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From the time she was a little girl, Cheryl Spencer was crazy about horses. Her Mom said that she had to watch her when they came home from getting groceries, as Cheryl would take off down the street to see a neighbor’s horse.  As Cheryl went through her teen years, she competed in many shows and boarded other people’s horses to help pay for her own.  In her early twenties, after finishing university and moving to Kingston where she worked in sales, Cheryl eventually found and purchased a two hundred-acre parcel of land in Newburgh, with plans – at some point – to build a farm there.  Then, in 1991, right across the road; an old, run-down farmhouse and ramshackle barn from the 1800’s became available through a bank sale.  With the help of a couple of friends, Cheryl bought it as well, started to renovate and – Raspberry Ridge Farms was born! Plans to run a ‘B and B for travelling riders and horses’ came and went, but a lesson program and full camp offerings became the mainstay.  Cheryl began to run overnight summer camps, and each year for the months of July and August, there were kids of all ages coming to stay for a week or for the entire summer!  There were kids from overseas, kids from Rockcliffe Park in Ottawa and Rosedale in Toronto, and kids from the group home around the corner.  All were expected to get along and all were treated as equals.  The main focus was fun – but a lot of learning went on. Kids got dirty instead of always sitting in front of a computer.  Needless to say, it was ‘all-hands-on-deck’ at the farm during those years, with many visits and work parties with her Mom/Dad and sister!


A new indoor arena was built around 2009, which increased the profile and services of the farm.  In 2010, a high-school friend, Colin Weldon, touched base with Cheryl and arranged a trip to the farm to catch up and to see what she had built over the past twenty years.  He found Cheryl doing exactly what she had wanted to do back in high school – running a riding facility with lessons and camps for kids! There were also quite a few other creatures on the farm at that time, such as llamas, donkeys, chickens, ducks, dogs and numerous cats.  If help was needed, there was not an animal-  two-legged or four – that Cheryl would turn away.  Her door was always open and the tea pot always on.


Colin jumped into farm life with enthusiasm. Building fences, repairing anything that in need, tidying up, cutting firewood…even taking riding lessons! After a time, was obvious that Colin and Cheryl were an ‘item’. In spite of the two-hour distance between them, plans for the future were being made.  One night in 2011, Colin called Cheryl and said, “Hey, guess what? I bought a farm in Almonte!”.  Now this was quite something, as they were not even engaged at the time. Cheryl actually said, “But, I already have a farm!”. Not to be deterred, Colin proposed and they were married in September of 2014, with plans to rent out or sell the Newburgh farm location and move Cheryl’s riding business to Almonte.  Since 2012, Colin had been busy renovating the Almonte farm, but things ramped up quickly with a deadline of the end of August, 2015 as a move-in date for all of the animals from Newburgh.  Barn renovations, stalls, fences, troughs AND the Almonte farmhouse improvements – all being worked on at the same time!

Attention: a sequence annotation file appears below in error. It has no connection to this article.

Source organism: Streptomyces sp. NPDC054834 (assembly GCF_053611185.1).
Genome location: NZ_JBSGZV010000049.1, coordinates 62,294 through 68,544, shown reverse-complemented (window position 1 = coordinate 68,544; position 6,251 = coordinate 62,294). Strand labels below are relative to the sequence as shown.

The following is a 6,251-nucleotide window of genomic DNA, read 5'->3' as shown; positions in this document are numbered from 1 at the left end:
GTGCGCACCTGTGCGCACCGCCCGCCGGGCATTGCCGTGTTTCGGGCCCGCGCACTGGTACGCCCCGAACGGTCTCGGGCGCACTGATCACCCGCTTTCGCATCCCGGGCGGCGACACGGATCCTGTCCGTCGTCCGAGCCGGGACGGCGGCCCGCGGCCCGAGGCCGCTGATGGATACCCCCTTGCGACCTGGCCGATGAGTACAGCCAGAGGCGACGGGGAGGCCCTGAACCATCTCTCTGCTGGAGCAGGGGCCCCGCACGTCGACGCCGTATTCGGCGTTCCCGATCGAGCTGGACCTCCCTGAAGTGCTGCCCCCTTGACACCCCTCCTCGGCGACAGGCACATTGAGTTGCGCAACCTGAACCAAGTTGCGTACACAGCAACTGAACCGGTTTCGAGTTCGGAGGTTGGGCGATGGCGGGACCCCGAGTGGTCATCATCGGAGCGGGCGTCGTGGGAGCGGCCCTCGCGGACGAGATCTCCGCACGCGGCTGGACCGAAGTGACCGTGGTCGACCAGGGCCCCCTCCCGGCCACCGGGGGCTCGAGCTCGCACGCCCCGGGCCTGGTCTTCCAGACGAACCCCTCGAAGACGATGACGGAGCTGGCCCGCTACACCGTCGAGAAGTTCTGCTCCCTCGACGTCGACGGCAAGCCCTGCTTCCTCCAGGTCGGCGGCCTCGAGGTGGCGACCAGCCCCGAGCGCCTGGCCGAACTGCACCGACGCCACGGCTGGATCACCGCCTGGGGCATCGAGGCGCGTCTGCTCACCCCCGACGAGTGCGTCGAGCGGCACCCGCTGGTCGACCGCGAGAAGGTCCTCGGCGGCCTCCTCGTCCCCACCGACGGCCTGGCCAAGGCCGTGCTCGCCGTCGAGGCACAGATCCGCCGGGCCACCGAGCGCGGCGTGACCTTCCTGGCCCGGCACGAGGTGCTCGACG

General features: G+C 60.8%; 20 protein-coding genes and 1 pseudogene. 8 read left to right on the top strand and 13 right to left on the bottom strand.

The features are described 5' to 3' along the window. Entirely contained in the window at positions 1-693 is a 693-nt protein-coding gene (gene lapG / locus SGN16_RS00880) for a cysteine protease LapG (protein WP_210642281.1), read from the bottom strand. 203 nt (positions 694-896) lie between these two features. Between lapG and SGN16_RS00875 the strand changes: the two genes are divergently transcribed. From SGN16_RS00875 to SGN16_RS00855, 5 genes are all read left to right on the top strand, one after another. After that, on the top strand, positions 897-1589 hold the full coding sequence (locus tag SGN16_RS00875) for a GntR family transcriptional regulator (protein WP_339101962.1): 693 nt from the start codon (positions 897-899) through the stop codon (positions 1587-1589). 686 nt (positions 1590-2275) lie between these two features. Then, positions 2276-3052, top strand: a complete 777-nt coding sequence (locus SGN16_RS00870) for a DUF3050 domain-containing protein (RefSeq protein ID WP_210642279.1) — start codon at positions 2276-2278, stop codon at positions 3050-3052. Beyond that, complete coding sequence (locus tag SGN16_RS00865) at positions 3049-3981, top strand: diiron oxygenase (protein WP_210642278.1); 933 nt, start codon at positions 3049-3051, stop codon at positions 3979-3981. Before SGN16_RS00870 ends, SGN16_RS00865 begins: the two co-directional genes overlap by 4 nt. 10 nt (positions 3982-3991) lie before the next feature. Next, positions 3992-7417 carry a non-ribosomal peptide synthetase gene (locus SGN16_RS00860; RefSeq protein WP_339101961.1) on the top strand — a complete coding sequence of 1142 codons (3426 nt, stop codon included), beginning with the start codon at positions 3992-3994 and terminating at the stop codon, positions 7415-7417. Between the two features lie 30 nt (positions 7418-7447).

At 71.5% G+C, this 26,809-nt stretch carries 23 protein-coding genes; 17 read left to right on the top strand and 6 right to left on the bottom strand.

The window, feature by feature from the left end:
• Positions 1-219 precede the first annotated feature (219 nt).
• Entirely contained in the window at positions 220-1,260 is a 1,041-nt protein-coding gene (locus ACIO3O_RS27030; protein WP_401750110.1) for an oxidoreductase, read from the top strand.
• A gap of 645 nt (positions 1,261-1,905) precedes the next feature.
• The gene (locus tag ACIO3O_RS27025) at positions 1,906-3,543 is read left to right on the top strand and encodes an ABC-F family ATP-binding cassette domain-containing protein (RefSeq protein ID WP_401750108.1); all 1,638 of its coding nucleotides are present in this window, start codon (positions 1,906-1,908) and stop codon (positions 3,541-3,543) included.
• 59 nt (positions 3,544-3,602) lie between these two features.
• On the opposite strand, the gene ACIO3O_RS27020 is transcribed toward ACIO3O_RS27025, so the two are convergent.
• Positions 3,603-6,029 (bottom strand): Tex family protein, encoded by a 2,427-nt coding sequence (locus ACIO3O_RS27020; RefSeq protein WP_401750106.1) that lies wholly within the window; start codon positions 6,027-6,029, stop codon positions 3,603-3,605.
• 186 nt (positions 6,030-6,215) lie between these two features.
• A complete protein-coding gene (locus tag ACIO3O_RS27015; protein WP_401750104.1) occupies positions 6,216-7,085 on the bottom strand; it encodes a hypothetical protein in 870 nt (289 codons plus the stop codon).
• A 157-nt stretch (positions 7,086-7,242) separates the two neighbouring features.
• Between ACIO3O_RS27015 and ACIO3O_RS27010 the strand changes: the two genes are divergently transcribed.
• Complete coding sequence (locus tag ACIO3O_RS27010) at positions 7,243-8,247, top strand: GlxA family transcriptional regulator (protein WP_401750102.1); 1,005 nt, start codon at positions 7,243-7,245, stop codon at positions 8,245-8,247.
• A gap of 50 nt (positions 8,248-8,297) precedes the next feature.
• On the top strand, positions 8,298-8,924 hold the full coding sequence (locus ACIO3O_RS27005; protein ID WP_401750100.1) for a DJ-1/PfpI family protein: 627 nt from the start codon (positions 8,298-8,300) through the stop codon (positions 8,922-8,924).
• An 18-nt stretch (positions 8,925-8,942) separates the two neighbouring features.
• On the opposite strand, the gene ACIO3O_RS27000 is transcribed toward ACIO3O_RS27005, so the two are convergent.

The day came. Three long stock trailers filled with horses, llamas and donkeys arrived – along with various chickens and ducks in the back seat of the truck AND a U-Haul full of barn ‘stuff’.  It was an epic move and everyone arrived safely, settling in nicely and in short order.


For two successful years, camps and lessons were held at the Almonte location. Plans for growth in the third year were in place when suddenly, tragedy struck.  In April of 2018, at the all-too young age of fifty-five, Cheryl passed away in her sleep. Everyone was devastated. Family lost their daughter/sister/cousin, kids lost their mentor/coach, and Colin lost his beloved wife and life partner.  The 2018 summer camp proceeded without her, and the farm survived the year with everyone grieving this tremendous loss.


As 2018 turned into 2019, it became obvious that the farm could not support itself in its existing incarnation.  A decision was made to turn the farm focus toward being a boarder barn, with no more camps.  Many of the former camp horses were retired to safe farms, re-homed with former Raspberry Ridge riders, or adopted by individuals looking for a companion horse to love.  A new, revised lesson program was subcontracted and implemented in 2019 with great success.  Having fewer horses on the property, increasing the number of paddocks and shelters, blazing new hacking trails on our 288 acres, as well as implementing a new herd-health program all contributed to the wellness of our community, and to the benefit and enjoyment of everyone and everything at the farm as we moved forward.


One thing is a constant in life – and that is change.  It is difficult to change, but change we must – especially when change is forced upon us.  Losing our Cheryl was the most difficult life-change ever.  But – to the best of our ability, all of us here at Raspberry Ridge honor her memory by taking care of the animals entrusted to us in the way that we believe she would wish us to do.  She would be pleased.